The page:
Country grocery shopping…

Living over an hour from a Kroger or almost 2 hours from a Costco or Sams, our methods of gathering groceries have changed quite a bit since moving out to the farm.  In an emergency, I can be at a Sav-a-Lot in 15 minutes, but I enjoy the local markets around here more. 

Once I get a bit more settled, I am going to pick back up on my couponing for certain items in a modified way (toothbrushes, razors, toilet paper, paper products, some food products, etc).   In the transition, my food stockpile was a great blessing to me. I still have a good stocked pantry of basic supplies that have been an invaluable resource from which I have been pulling from.  Because of the availability of bulk supplies like grain, local honey, local vegetables and seasonal fruits, I am taking advantage of my proximity to these items.  I found a wonderful country store that I have done my shopping at and while it is nothing compared to a conventional grocery store, it provides us with fresh good food for a good price.  It has the added bonus of me not having to worry about getting the children dressed in something other than overalls and rubber boots as well as, not worrying about all the strange looks and stares.  So while I did not have to give my “grocery shopping with 7 children speech”  when we exited the vehicle, I did give the “Don’t ask me to buy any more animals…even if you have the money for it…we aren’t taking home live animals today…” speech.    

We took a picture to compare the differences in what the food from a country grocery store looks like, compared to what we are use to shopping at.  Here was our haul today:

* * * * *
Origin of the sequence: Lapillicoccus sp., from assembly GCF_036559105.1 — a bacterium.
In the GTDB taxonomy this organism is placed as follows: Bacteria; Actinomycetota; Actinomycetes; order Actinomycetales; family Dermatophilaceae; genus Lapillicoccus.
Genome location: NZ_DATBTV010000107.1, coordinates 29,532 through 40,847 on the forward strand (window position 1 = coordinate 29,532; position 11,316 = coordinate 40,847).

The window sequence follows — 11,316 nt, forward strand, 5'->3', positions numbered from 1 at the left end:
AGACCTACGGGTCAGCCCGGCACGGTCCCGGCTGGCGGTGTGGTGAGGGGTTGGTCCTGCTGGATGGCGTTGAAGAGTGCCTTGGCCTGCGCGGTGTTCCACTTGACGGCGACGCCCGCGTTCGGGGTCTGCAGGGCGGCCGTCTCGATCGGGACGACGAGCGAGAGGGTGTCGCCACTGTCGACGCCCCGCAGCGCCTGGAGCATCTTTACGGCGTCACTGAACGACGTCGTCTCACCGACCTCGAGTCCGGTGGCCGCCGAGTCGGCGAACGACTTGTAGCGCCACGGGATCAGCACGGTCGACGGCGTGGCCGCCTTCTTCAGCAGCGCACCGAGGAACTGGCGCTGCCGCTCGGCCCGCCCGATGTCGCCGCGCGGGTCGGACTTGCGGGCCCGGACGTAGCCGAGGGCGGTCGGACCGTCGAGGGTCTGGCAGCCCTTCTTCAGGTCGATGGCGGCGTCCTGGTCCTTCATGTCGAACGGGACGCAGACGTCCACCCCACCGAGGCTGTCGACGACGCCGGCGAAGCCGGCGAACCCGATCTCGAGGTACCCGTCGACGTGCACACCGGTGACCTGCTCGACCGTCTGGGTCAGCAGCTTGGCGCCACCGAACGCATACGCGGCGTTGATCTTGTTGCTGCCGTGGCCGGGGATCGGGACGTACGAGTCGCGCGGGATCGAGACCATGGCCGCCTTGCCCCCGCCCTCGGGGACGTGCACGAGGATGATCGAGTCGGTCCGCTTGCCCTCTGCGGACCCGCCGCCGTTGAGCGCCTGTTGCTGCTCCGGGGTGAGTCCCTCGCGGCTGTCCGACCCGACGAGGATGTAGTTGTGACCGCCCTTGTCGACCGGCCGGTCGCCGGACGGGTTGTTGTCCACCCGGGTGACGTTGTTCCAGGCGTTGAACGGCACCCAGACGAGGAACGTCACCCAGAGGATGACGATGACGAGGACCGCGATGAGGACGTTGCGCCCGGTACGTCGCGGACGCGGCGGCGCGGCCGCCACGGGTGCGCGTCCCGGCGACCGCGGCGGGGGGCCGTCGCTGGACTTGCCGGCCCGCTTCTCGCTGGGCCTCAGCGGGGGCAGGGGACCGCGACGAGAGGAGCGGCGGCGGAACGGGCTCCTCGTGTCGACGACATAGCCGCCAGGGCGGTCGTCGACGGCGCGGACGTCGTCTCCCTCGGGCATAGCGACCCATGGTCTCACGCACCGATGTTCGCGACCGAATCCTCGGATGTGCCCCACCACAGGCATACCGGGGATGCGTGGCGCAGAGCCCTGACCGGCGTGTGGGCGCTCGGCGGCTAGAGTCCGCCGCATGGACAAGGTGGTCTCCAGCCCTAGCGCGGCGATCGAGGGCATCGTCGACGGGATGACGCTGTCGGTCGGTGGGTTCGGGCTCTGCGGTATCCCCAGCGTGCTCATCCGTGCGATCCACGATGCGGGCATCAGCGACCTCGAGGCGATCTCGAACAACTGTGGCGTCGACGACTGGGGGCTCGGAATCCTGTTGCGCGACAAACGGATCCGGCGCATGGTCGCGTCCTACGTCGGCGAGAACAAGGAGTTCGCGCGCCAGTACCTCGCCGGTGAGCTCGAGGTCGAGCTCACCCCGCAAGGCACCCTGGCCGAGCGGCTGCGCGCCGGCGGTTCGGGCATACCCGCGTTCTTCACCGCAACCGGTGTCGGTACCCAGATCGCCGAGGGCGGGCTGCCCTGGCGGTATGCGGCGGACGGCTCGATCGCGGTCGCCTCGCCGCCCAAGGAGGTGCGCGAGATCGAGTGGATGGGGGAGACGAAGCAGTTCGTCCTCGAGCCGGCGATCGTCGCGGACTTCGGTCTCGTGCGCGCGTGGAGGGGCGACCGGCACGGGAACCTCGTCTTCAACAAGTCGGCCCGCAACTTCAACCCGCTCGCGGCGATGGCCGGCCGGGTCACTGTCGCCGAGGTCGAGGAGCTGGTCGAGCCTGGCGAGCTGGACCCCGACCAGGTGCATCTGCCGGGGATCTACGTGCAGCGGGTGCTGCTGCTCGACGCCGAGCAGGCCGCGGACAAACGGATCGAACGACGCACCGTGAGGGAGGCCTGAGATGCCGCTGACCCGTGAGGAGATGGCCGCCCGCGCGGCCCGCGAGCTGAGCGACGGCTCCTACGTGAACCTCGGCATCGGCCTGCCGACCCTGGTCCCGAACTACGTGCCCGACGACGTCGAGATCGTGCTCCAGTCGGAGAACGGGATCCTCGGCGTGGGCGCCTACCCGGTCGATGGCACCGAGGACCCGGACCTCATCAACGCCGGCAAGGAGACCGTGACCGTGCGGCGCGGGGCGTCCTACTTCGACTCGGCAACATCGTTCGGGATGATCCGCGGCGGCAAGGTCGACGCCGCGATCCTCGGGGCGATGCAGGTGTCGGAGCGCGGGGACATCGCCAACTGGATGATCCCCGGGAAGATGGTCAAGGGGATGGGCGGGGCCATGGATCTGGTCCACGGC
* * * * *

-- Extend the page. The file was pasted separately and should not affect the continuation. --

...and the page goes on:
6 loaves of fresh baked sourdough (about $2.50 each)
2 gallons of fresh milk ($3.50 each) with the added bonus of fresh cream.
Lots of sausage patties ($2.xx a pound)
2 lbs of sliced farmer’s cheese ($3.25 a pound)
5 1/2 dozen fresh eggs ($1.49 a dozen)
1 peach frozen ready to bake pie (it was very good too!) 
Fresh picked sweet strawberries
And for the ride home –water and cinnamon rolls —

for a total of $50 

Last week, I purchased a bulk amount of raw sugar and local honey, fresh milk, grain berries, sourdough, onions

You know your at a real country store, when they have live animals outside for sale.  Last week, we saw a rabbit in one of the cages with a sign that said:

“$6 for Live, $8 for butchered” 

My children pulled the stray dollars and change they had in their pockets and bought the buck rabbit –alive–to breed to their does. 

3 comments for “Country grocery shopping…

  1. May 15, 2007 at 12:06 pm

    The hair… You should see the older boys….I will have to take a picture and send you…it is really bad. Only because we have the clippers still packed …somewhere…

    Well…she didn’t react to that- but it is a different story when it comes to her rabbit…..She has been reassured that her rabbit will not be eaten… and anything that we raise for meat….it is clearly laid out that this is an animal we are raising for the purpose of meat.